Kaiser Wins Religion Summary Judgment

     OAKLAND, Calif. (CN) – A Kaiser nurse who claimed she was harassed and fired because she is a “born again” Christian has lost her case on Summary Judgment.
     In her pro se lawsuit, Bennett stated that Kaiser fired her because of her religion, and that fellow nurses had “hatred against churchgoing believers. Although they tried to complain about [her] being a substandard R.N., their comments and taunting clearly indicated the reason for the harassment.”
     United States District Court Judge Yvonne Gonzalez Rogers, of the Northern District of California ruled that Evelyn R. Bennett did not establish a prima facie case for either religious discrimination in employment or retaliation, and that the co-workers’ statements listed as evidence of harassment were not the type of objectively offensive, severe or pervasive behavior needed to show a hostile work environment.
     Two of six comments offered as evidence, but not necessarily reported to management at the time, were: “[A supervisor] sarcastically asked “has anyone here converted to Christianity?'” and “A coworker stated she couldn’t find someone, and another co-worker laughed and said, “Oh, maybe she was raptured!'”
     “The comments were neither severe nor humiliating. At most, they were sporadic utterances made in plaintiff’s presence,” Judge Rogers found.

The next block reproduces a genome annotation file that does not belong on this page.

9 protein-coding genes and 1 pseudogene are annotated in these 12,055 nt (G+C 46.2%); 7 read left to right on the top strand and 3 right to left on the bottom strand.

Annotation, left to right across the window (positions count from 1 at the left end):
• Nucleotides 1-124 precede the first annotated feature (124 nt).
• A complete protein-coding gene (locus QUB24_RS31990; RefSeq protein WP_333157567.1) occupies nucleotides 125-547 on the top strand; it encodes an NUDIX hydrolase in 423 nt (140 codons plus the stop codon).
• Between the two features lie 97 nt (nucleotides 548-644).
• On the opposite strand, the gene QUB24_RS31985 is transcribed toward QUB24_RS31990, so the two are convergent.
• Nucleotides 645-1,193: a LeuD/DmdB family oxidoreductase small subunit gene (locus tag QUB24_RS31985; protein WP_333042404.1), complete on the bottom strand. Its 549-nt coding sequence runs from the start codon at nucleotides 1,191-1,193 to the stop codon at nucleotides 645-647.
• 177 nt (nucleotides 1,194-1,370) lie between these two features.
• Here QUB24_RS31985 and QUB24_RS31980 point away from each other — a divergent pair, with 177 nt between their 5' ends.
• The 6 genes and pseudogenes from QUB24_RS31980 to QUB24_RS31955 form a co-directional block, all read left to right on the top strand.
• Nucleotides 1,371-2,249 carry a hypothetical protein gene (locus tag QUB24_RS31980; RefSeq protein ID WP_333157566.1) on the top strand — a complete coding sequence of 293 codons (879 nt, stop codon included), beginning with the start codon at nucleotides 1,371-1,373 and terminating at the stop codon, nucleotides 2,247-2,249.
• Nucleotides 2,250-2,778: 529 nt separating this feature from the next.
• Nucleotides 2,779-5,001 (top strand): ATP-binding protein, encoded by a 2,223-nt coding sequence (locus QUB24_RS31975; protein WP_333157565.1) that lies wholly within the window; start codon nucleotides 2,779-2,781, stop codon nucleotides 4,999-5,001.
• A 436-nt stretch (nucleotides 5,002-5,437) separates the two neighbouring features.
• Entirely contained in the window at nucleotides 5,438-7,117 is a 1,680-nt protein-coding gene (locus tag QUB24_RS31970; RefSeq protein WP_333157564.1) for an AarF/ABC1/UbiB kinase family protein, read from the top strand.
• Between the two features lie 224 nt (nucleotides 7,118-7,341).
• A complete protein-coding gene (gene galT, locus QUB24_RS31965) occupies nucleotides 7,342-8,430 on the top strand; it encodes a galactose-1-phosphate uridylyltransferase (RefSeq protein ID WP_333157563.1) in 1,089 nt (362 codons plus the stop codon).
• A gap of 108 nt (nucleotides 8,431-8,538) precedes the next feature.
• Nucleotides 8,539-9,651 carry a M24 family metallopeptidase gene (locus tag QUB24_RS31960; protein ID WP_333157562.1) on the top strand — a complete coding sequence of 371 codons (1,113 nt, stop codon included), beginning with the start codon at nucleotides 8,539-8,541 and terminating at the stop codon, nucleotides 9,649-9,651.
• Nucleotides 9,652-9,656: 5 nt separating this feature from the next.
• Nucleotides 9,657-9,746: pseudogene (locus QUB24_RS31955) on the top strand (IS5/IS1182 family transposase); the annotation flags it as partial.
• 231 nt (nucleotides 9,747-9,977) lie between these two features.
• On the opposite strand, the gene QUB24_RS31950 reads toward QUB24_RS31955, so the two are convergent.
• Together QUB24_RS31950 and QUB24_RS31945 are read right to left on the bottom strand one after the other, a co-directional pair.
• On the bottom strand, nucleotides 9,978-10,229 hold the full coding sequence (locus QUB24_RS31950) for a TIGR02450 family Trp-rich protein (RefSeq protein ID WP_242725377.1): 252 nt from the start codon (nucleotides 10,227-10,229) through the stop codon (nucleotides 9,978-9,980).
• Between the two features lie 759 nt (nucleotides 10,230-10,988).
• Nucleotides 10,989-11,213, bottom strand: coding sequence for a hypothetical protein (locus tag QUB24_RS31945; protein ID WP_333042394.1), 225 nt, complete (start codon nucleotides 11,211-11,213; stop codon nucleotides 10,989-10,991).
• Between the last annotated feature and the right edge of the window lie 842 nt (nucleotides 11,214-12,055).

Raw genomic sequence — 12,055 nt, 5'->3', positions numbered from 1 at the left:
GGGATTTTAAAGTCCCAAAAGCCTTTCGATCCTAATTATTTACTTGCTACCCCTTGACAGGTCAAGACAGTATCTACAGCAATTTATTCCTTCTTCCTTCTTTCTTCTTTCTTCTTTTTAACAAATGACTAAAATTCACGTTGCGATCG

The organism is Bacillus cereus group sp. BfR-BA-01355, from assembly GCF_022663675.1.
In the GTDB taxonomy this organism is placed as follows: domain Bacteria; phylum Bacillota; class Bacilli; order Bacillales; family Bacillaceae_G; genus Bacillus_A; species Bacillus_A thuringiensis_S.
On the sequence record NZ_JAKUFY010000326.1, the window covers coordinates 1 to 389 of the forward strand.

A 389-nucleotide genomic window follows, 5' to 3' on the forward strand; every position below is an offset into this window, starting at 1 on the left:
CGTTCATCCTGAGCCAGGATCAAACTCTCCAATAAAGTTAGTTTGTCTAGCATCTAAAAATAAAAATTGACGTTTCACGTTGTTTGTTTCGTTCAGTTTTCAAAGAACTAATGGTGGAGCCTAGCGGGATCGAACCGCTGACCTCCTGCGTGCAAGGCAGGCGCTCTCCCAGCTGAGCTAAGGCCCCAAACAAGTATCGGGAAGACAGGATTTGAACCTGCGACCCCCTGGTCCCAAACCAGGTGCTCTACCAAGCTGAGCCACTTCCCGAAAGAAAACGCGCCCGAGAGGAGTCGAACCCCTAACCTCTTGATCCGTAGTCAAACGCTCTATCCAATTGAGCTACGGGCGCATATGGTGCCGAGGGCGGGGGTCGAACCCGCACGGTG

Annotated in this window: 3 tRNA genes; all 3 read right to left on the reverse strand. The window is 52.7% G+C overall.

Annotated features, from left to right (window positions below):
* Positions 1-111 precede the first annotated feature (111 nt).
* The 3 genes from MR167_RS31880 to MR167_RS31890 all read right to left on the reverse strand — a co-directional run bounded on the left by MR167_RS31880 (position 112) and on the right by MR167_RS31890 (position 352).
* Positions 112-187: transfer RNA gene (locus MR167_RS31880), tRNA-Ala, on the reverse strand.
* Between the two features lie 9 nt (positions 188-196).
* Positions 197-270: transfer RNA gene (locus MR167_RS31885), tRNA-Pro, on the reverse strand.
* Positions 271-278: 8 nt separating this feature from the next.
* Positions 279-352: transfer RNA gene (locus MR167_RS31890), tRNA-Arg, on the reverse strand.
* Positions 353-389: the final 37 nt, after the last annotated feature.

Failure to prevent religious discrimination, retaliation or harassment also falls when there is no case stated for discrimination, retaliation or harassment, the Judge said.
     Further, Bennett could not show “facts to create a genuine dispute as to whether she was terminated for legitimate, non-discriminatory reasons,” according to the order.
     In fact, the Judge notes, in the nine years prior to plaintiff’s employment with Kaiser, Bennett had “held nine full-time, regular, benefited jobs, most for six months or less, and many without meeting performance evaluations,” quoting a Kaiser document. “Plaintiff does not dispute that she was terminated from previous employment for performance issues,” she added.
     To continue, Judge Rogers points out, that in her 16 months of employment with Kaiser, Bennett was the subject of ten disciplinary investigations or proceedings, including one that allegedly substantiated the nurse told a patient to “man up” instead of getting the doctor for acute pain in a timely manner. Her annual performance evaluation indicated she “needed to improve her performance in virtually every area evaluated.”

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